In practice, it did this through convening 11 large-scale events, hosting over 150 national thought leaders, commissioning 35 micro-documentaries and a full-length feature, and investing sub grantee funds in the creatives who call the region home.
While the outcomes and journey of OTA is a topic for another time, its end-of-life process indicates a crucial point about networks. OTA, in many respects, operated in many ways as a startup network. It was agile, vibrant, and loosely structured around the energy of Hugh, collaborator Angela Tewalt, and core contract services. However, its dynamism as a network did not lead to an ongoing presence today, an intriguing final note for an entity that had considerable impact on the “OTA” region it represented.
Having experienced OTA firsthand, I also believe the claim of “… key directional changes can often be made at the edges of the organization” is also applicable here. The power of OTA was in its vibrant, network-based nature, guided by lodestar talent and charisma. It was vibrant, flexible, and innovative. It was, in-essence, a sustained startup network. If a group of perhaps 6-12 OTA representatives had wanted to champion a direction for OTA in those final weeks, I believe they would have found a strategic environment able to be shifted.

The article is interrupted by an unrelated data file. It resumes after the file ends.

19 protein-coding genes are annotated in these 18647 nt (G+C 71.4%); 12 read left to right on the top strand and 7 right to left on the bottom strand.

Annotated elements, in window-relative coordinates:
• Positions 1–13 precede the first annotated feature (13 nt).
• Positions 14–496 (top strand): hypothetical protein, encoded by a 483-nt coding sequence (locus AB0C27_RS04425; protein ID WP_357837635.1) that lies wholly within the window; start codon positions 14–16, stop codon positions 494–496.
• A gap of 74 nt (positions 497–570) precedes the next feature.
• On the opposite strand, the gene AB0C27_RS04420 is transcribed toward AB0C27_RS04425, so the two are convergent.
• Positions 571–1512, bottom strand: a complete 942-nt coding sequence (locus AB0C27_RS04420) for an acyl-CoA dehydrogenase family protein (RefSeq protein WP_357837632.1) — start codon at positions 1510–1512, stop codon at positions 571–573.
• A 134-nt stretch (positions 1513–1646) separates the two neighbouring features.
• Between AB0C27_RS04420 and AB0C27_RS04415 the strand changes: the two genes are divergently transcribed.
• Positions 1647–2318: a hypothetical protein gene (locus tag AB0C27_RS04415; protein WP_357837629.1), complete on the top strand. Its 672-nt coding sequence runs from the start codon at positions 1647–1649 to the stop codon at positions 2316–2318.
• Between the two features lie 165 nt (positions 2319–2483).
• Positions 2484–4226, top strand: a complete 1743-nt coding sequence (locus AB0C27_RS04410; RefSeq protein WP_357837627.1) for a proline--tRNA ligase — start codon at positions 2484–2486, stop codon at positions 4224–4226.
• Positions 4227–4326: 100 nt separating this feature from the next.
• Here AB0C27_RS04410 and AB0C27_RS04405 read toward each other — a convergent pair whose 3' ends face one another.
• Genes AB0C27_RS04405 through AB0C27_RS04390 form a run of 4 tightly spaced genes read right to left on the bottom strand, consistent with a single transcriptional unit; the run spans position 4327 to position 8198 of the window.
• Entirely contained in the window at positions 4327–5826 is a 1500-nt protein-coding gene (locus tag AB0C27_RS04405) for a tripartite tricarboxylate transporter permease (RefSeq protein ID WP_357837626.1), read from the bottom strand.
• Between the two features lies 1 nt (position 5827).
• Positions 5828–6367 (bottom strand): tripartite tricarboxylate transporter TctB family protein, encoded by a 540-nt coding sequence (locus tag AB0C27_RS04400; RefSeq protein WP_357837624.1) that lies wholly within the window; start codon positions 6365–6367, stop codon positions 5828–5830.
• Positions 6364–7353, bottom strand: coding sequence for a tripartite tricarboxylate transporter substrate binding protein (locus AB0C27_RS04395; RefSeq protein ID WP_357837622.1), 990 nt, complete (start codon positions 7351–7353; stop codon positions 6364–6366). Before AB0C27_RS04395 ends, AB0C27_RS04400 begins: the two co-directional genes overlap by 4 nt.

The answer to why OTA did not continue is conjecture for another day. However, it would be remiss to not recognize that the very design that made it so resonant also presented inherent design challenges when looking to models for its future.
In summary, understanding system design, its limitations and strengths, and present examples can provide context to those charting strategy in today’s leadership. Additionally, despite being a relatively low population state, South Dakota is, was, and continues to be, home to a variety of innovative systems design leaders in the community sphere. Forward-visioning organizations like Dakota Resources and entrepreneurial minds like Hugh Weber have provided, and will continue to provide, an organizational tapestry that assists us all in understanding complex organizations in our ever-complicating world.
Questions for Discussion
- What can we learn from these South Dakota examples of networks and organizational systems?
- How can better understanding systems design and change better enable today’s leaders?
- What have you learned here that can push your organization towards innovation and change?
- Is there a piece of this subject that you would like SDSU Extension to explore in future articles?